EV market needs more funding

GREAT expectations about the exponential growth of the EV market in Europe and China may struggle to become reality without more investment, both in the supply chain and in recycling, according to car maker representatives and sector analysts.
EV market needs more funding EV market needs more funding EV market needs more funding EV market needs more funding EV market needs more funding

EVs such as the Nissan Leaf (pictured) will be difficult to produce on a sufficient scale to decarbonise Europe without more investment in mining companies

Elliott Holley in London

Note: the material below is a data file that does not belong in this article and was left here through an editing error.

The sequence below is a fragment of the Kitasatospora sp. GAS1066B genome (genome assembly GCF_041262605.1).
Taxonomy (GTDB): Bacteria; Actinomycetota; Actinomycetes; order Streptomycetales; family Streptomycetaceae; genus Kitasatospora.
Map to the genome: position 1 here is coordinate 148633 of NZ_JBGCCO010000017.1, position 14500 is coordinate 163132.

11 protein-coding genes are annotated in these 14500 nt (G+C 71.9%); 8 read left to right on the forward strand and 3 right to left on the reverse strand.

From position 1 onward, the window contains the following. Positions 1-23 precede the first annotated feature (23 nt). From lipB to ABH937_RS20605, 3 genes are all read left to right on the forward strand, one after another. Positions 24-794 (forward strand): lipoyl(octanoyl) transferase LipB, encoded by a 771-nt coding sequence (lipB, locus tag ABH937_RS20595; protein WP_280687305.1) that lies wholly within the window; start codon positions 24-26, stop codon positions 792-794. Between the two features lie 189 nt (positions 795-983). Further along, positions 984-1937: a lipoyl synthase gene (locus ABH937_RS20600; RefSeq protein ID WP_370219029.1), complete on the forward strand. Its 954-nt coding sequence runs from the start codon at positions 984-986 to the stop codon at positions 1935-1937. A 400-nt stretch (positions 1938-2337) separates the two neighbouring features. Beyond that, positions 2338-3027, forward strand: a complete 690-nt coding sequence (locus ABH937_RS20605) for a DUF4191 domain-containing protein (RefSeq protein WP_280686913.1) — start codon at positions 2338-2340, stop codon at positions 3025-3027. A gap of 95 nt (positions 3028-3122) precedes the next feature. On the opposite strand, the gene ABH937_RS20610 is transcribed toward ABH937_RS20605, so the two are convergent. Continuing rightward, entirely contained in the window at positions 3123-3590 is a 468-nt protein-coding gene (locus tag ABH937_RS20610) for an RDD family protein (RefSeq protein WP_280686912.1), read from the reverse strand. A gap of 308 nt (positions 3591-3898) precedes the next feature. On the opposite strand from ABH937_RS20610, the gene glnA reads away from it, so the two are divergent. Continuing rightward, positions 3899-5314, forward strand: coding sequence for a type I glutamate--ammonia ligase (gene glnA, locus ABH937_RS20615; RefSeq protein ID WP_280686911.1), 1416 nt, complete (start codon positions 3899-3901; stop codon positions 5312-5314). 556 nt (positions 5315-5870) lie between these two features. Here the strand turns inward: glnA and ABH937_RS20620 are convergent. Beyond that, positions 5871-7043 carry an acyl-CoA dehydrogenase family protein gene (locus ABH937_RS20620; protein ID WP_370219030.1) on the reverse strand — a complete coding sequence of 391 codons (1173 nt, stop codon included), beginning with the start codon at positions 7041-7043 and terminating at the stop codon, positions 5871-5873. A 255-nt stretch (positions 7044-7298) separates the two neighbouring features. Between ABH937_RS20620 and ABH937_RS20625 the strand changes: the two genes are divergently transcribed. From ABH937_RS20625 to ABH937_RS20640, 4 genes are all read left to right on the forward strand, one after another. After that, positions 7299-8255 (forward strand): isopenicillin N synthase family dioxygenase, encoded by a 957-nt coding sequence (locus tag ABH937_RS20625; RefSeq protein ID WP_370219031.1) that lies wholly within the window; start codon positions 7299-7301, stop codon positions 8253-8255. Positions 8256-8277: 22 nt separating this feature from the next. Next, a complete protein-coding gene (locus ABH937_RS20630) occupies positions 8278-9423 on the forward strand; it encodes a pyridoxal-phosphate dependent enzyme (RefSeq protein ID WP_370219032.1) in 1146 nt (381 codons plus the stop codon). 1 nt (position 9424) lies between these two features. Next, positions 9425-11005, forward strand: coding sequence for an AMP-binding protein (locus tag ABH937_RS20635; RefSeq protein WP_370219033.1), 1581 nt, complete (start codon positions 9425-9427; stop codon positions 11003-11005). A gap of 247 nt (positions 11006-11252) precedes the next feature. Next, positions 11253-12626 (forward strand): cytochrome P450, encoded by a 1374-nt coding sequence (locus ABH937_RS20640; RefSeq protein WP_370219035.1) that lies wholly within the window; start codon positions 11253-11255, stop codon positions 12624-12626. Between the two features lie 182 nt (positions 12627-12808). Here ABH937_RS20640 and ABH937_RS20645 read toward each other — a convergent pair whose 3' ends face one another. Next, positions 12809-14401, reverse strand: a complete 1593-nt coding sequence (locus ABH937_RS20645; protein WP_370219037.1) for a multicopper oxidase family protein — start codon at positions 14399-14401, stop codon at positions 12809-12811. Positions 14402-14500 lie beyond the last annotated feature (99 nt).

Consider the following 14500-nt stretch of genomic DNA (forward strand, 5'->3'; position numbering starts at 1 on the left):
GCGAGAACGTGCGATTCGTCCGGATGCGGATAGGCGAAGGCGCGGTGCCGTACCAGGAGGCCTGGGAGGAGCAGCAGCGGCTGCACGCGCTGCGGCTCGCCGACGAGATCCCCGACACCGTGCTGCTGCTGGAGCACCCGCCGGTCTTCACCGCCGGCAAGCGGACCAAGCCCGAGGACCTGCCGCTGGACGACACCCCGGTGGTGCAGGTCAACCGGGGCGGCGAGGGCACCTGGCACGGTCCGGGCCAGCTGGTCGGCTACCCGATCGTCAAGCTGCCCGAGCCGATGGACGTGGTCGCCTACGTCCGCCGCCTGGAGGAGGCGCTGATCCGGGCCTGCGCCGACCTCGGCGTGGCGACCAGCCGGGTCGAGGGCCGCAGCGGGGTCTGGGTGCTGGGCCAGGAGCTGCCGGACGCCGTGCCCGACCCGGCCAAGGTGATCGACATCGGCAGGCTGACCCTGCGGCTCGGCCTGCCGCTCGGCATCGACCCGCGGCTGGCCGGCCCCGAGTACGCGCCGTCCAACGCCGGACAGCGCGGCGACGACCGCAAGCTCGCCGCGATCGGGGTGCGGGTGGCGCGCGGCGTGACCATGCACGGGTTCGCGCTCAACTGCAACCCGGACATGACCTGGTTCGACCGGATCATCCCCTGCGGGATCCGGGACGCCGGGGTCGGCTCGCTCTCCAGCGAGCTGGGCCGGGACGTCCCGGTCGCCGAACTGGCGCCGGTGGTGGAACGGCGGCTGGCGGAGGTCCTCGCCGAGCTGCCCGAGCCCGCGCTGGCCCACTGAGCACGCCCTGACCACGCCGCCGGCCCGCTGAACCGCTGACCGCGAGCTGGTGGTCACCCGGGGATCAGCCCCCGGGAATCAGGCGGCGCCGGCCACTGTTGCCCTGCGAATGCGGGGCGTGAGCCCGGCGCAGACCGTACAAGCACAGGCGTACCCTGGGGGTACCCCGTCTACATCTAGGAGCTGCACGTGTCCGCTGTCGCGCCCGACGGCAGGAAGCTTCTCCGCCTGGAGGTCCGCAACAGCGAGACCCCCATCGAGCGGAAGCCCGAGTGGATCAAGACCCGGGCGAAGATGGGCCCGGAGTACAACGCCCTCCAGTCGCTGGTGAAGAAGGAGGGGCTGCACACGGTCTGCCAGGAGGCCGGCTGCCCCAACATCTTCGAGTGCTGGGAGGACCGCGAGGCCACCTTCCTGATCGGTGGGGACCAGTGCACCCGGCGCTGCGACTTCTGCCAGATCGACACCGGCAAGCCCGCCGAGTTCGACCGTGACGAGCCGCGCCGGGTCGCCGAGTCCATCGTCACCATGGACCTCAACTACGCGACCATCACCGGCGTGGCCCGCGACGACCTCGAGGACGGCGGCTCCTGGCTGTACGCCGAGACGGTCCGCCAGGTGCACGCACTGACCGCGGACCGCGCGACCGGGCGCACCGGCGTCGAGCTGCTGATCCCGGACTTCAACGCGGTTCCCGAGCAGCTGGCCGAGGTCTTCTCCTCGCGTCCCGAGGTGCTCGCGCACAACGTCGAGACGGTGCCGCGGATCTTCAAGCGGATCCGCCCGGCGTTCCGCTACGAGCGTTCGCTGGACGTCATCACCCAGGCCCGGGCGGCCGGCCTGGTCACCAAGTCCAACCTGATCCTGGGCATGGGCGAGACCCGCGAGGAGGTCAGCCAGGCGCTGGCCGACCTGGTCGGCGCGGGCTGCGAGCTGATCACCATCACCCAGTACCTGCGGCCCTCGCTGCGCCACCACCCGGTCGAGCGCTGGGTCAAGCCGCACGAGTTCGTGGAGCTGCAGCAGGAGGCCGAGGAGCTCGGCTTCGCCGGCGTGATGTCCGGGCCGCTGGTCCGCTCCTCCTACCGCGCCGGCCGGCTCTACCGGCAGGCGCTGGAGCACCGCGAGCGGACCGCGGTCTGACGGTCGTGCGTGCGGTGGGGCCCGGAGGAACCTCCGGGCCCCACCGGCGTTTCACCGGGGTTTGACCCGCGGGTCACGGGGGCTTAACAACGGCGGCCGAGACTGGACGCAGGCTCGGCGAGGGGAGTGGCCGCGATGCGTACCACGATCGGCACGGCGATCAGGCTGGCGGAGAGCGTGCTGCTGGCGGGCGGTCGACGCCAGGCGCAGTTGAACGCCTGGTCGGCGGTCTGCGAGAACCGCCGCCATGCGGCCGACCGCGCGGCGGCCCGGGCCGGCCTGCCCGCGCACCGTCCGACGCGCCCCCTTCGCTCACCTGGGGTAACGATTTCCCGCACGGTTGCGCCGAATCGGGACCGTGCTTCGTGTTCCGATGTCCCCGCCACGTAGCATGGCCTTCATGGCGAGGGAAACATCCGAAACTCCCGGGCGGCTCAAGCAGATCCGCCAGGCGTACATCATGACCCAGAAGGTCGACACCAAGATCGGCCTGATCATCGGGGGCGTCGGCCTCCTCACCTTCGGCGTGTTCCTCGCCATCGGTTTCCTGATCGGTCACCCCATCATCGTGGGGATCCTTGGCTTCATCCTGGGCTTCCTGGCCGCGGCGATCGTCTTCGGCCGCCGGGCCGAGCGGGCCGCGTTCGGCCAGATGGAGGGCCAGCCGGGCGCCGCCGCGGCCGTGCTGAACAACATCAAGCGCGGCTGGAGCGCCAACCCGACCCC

"We don't have the expertise to invest in a mine," Renault Nissan Mitsubishi head of strategic environmental planning Catherine Girard told a mining investment conference in London last week.

"Direct investment? No. But that doesn't mean we don't want to secure our resources. It is our ambition to be a key part of the EV revolution, and we are always talking to new stakeholders to develop that business."

Renault Nissan Mitsubishi sold 400,000 Nissan Leaf all-electric cars up to March 2019. The companies sold 10 million vehicles of all types in 2018.

However, the lack of direct investment in mining by any of the major car companies - despite enormous plans for EV production from Volkswagen, BMW and others - prompted Will Smith, chief investment officer at Westbeck Capital Management, to express concerns about the discrepancy.